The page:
The men were lucky if they could obtain biscuit and tea. In a letter home, an officer described the conditions:-
“We are living in the roughest fashion; we have no sugar, no milk, no butter, no flour, no bread, no liquor of any kind – nothing
much but water. We eat biscuits, which are like dog biscuits broken up into hard bits, a labour to masticate and tough beef
killed just before being taken”
When the British force reached the Dalanta plateau on the 7th April, they were only about 4,000 strong due to numerous
detachments being left to guard the lines of communication. From here the ground dropped 4,000 feet to the Bachelon
river, with the fortress of Magdala ahead and flanked by the Fala and Selassi peaks.
At daybreak on the 10th April the advance guard descended by road into a ravine and then moved to the right, toward the
hills leading to the Arogi plateau.
On the 11th April the army were in front of Magdala and envoys were sent to discover if King Theodore would surrender the
garrison peaceably. Some captives that he was holding were released that evening although a further 350 were slaughtered.
It had been decided to punish the King for his actions and scaling ladders were prepared and powder bags made to destroy
the fortress’s doors. Two brigades were formed up on some rising ground on the Magdala road and the infantry commenced
the ascent of the hill. The Armstrong 12lb battery and the two mortars, with only 27 gunners now fit to operate them, were
moved up into position. The mortars were brought forward by the elephants which caused considerable delay and were
eventually placed at a point behind the Selassee and Fahla ridge, some two and a half miles from their target.
It was intended that they should fire at long range should the enemy offer opposition to the advance of the advancing
column up the hill to Magdala. Twelve guns and four rocket tubes were brought to within 1,300 yards of the gate to
Magdala. Orders were then sent to bring the mortars forward by the Elephants as the incline was too steep for horse
draught. This was found to be impractical due to the nature of the ground. At 3 p.m, after the mortars had fired just
11 rounds, it was found that their position was not sufficiently advanced for their fire to produce any decided effect.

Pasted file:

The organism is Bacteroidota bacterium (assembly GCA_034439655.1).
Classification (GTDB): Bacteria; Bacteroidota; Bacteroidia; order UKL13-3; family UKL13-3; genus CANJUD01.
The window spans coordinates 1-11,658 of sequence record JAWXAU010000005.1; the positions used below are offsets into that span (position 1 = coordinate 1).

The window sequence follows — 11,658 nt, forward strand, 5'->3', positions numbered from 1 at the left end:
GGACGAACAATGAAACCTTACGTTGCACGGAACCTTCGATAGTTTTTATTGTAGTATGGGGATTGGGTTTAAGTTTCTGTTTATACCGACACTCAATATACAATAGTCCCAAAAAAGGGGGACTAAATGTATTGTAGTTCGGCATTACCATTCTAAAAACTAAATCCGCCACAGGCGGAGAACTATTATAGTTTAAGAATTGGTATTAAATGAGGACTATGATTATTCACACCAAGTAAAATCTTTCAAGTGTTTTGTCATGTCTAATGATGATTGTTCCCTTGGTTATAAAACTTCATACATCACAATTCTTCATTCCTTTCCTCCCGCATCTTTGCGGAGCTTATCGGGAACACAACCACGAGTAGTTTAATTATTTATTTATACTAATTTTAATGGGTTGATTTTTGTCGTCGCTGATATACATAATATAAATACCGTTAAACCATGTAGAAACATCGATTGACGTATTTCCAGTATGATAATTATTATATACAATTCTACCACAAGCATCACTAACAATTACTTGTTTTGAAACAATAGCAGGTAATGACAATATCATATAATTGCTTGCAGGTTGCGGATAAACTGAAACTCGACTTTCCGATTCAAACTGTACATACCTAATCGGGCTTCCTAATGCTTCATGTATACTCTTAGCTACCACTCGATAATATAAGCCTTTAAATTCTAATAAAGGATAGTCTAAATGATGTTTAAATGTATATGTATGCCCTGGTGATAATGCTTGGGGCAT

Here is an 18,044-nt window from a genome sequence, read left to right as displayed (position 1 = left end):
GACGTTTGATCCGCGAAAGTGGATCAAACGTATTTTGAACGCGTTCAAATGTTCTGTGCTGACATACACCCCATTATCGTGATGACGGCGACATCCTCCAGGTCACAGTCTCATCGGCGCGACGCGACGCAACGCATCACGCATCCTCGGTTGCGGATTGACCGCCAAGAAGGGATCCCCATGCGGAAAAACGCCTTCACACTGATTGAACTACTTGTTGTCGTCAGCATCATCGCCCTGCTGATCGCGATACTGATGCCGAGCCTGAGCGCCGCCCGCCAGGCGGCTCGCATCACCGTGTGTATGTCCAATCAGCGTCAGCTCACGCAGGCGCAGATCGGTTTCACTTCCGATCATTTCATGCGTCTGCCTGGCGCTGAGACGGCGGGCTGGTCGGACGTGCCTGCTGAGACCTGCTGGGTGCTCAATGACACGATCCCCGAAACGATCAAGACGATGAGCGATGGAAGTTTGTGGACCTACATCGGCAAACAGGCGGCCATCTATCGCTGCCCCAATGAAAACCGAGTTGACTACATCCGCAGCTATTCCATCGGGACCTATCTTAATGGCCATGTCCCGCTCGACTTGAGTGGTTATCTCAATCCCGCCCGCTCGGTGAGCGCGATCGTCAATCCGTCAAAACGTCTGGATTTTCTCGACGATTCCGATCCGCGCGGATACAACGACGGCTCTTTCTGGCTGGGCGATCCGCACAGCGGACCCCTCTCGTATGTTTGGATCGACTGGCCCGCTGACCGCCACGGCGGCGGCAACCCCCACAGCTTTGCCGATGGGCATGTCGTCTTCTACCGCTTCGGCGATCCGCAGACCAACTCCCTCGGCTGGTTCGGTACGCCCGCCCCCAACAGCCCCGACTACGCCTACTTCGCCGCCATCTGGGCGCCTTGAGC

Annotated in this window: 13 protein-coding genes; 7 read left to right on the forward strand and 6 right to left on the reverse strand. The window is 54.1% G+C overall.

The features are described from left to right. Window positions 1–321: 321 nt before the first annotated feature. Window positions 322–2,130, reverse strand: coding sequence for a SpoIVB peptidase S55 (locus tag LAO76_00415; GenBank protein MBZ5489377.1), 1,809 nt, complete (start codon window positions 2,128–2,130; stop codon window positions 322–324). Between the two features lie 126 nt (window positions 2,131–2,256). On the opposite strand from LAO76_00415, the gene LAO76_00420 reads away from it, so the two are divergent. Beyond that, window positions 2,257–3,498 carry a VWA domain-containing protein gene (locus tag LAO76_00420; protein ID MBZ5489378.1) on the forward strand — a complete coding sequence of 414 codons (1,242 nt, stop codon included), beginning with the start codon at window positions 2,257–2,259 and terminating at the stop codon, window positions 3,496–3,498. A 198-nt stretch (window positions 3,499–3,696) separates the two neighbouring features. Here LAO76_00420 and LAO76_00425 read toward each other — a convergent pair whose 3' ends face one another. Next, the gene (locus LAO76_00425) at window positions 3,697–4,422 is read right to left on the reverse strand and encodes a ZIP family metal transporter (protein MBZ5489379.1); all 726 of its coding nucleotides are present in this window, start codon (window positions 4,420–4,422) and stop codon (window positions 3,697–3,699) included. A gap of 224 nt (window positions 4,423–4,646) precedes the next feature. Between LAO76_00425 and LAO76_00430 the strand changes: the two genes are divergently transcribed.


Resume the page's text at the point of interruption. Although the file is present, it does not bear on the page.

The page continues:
They ceased firing just before the second brigade was ordered to advance.
Entry had to be forced as the artillery had failed to hit the gates and then the garrison quickly surrendered.
On the 15th April the Elephants and the mortar detachment of men from the 5th/25th commanded by Major James
Hills-Johnes V.C. began their journey back to the coast, and on the 17th April the fortress of Magdala was destroyed
by fire. By the 1st May a total of just 92 men of the 5/25th were considered fit for duty. The sick had been carried
back to Zoulla and from there were placed on board a vessel due to return to England.
At half past seven on the morning of the 18th, the remaining troops marched for the Delanta plain.
On May 15th 1868, 3 officers and 97 men of the battery embarked on the sailing vessel “Irwell” at Zoulla, bound for
Bombay. The following day a further Officer and 1 man from the battery boarded the steamer “Sir Bartle Frere” also
destined for Bombay.
The contribution of the gunners who had remained at Zoulla was praised by Major General Russell on the 3rd June 1868:-
“I cannot speak too highly of the services performed by the 5th Battery 25th Brigade of Royal Artillery under the command
of Major Bogle. This battery was detained at Zoolla, and its men and mules were constantly employed in carrying and
escorting treasure and ammunition from Zoolla to the highlands. In this service they marched nearly 1,000 miles. The
cheerfulness with which Major Bogle, and his Officers and men undertook this duty is deserving of the highest praise”.
Gunner John Highfield received a medal for his services in Abyssinia on the 23rd August 1870
and was issued with it the following day. The medal was sanctioned on the 1st March 1869 and
it was unique, due to the fact that the recipient’s name was embossed on the reverse and
consequently a separate die was required for each medal produced. About 12,000 medals in total
were issued to the Army.
It is now impossible to find out if John Highfield formed part of the small mortar detachment
or remained with the garrison at Zoolla. His service papers are not to be found at the National
Archives and the muster rolls of the Royal Artillery cannot be traced for this campaign.
Researching his family history has also proved to be difficult, although it is likely that he may
have been born at Prescot, Lancashire in 1833.